absent, small, or homeotic discs 1
During animal development, regions of the embryo become committed to position-specific identities, which are determined by spatially restricted expression of Hox/homeotic genes. This expression pattern is initially established by the activity of the segmentation genes and is subsequently maintained during the proliferative stage through the action of transcription factors encoded by the trithorax (trx) and Polycomb (Pc) groups of genes. trithorax (trx) and ash1 (absent, small, or homeotic 1) are members of the Drosophila trx group. Their products are associated with chromosomes and are believed to activate transcription of target genes through chromatin remodeling. TRX and ASH1 proteins act in concert to bind simultaneously to response elements located at close proximity within the same set of target genes. Extension of these and other studies to mammalian systems required the identification and cloning of the mammalian homolog of ash1 (the mammalian homolog of trx, ALL-1, was previously cloned). A human expressed sequence tag (EST) clone has been identified with similarity to the SET domain of Drosophila ASH1, and it has been used to clone the human gene. huASH1 resides at chromosomal band 1q21. The gene is expressed in multiple tissues as an ~10.5-kb transcript and encodes a protein of 2962 residues. The protein contains a SET domain, a PHD finger, four AT hooks, and a region with homology to the bromodomain. The last region is not present in Drosophila ASH1, and as such might confer to the human protein a unique additional function. Using several anti-huASH1 antibodies for immunostaining of cultured cells, it was found that the protein is distributed in intranuclear speckles, and unexpectedly also in intercellular junctions. Double-immunofluorescence labeling of huASH1 and several junctional proteins localized the huASH1 protein into tight junctions. The possibility that translocation of the protein between the junctional membrane and the nucleus may be involved in adhesion-mediated signaling is considered (Nakamura, 2000).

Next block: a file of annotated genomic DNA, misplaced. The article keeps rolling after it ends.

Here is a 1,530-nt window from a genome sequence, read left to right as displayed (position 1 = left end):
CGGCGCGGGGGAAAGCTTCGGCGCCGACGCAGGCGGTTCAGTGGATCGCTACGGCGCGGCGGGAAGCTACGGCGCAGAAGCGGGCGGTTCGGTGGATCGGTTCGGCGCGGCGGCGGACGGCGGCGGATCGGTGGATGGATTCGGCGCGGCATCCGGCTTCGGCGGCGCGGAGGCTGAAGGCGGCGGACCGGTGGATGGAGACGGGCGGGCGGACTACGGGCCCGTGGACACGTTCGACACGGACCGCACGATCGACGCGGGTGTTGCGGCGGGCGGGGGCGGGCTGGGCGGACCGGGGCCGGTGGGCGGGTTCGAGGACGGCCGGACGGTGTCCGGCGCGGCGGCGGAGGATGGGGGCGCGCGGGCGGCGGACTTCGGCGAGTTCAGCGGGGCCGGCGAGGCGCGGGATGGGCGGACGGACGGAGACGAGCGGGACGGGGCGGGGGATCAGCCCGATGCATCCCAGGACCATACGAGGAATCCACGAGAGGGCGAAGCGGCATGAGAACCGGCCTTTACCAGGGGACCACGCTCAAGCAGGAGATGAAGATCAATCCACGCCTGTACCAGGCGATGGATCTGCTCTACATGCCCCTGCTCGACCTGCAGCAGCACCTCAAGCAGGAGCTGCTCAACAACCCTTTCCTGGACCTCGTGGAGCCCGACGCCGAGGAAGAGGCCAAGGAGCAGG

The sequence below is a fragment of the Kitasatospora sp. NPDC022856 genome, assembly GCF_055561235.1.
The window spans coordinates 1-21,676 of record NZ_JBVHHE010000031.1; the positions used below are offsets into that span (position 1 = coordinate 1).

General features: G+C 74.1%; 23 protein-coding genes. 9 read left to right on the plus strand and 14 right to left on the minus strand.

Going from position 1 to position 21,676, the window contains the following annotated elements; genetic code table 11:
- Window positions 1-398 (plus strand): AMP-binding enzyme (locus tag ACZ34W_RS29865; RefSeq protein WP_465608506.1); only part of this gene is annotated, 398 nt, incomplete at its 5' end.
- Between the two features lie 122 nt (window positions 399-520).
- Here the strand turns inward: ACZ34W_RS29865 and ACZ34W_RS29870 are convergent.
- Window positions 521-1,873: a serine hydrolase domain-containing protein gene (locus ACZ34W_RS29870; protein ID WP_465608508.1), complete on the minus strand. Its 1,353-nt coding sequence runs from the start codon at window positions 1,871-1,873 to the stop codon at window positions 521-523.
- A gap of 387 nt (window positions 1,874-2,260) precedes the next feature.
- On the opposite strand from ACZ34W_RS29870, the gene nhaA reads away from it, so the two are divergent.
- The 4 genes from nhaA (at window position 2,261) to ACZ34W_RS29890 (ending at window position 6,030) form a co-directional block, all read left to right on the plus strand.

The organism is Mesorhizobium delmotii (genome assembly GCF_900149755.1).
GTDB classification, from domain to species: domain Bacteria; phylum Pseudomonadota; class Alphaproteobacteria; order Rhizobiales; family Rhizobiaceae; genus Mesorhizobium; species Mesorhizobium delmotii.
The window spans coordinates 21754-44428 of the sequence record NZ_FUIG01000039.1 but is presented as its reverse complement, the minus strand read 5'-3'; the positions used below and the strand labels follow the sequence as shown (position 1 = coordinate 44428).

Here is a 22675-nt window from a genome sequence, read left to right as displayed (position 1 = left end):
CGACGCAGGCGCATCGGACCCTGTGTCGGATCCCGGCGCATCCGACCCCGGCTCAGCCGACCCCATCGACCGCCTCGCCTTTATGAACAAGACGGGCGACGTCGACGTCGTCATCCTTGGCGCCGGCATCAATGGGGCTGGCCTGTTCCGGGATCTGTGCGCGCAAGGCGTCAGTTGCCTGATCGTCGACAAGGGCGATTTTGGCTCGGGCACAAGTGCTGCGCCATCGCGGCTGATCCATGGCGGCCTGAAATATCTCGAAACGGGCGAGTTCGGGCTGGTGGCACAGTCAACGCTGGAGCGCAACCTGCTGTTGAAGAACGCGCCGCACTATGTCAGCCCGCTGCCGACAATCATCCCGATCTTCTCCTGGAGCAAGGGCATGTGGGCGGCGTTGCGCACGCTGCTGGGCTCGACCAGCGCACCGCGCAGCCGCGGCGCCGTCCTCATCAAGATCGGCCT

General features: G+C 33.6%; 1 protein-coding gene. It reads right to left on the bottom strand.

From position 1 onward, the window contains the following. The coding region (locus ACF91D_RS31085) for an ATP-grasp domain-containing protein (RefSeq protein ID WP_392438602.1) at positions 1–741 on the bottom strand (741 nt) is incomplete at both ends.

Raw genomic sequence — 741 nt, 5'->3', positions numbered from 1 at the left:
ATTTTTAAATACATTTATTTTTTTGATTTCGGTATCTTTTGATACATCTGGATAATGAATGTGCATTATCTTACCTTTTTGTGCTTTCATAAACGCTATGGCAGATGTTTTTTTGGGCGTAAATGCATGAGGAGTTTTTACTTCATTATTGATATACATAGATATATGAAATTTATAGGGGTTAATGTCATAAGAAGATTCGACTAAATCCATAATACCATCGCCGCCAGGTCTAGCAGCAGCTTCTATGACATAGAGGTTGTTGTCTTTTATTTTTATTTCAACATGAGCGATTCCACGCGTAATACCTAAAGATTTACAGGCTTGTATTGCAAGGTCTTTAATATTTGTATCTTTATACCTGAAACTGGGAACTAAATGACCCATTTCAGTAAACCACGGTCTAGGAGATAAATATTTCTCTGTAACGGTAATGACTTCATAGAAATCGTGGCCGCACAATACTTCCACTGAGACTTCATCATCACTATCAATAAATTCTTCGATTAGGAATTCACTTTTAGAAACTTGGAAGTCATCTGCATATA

Histone lysine methylation regulates genomic functions, including gene transcription. Previous reports found various degrees of methylation at H3K4, H3K9, and H4K20 within the transcribed region of active mammalian genes. To identify the enzymes responsible for placing these modifications, ASH1L, the mammalian homolog of the Drosophila Trithorax group (TrxG) protein Ash1, was examined. Drosophila Ash1 has been reported to methylate H3K4, H3K9, and H4K20 at its target sites. This study demonstrates that mammalian ASH1L associates with the transcribed region of all active genes examined, including Hox genes. The distribution of ASH1L in transcribed chromatin strongly resembles that of methylated H3K4 but not that of H3K9 or H4K20. Accordingly, the SET domain of ASH1L methylates H3K4 in vitro, and knockdown of ASH1L expression reduced H3K4 trimethylation at HoxA10 in vivo. Notably, prior methylation at H3K9 reduced ASH1L-mediated methylation at H3K4, suggesting cross-regulation among these marks. Drosophila ash1 and trithorax interact genetically, and the mammalian TrxG protein MLL1 and ASH1L display highly similar distributions and substrate specificities. However, by using MLL null cell lines it was found that their recruitments occur independently of each other. Collectively, these data suggest that ASH1L occupies most, if not all, active genes and methylates histone H3 in a nonredundant fashion at a subset of genes (Gregory, 2007).
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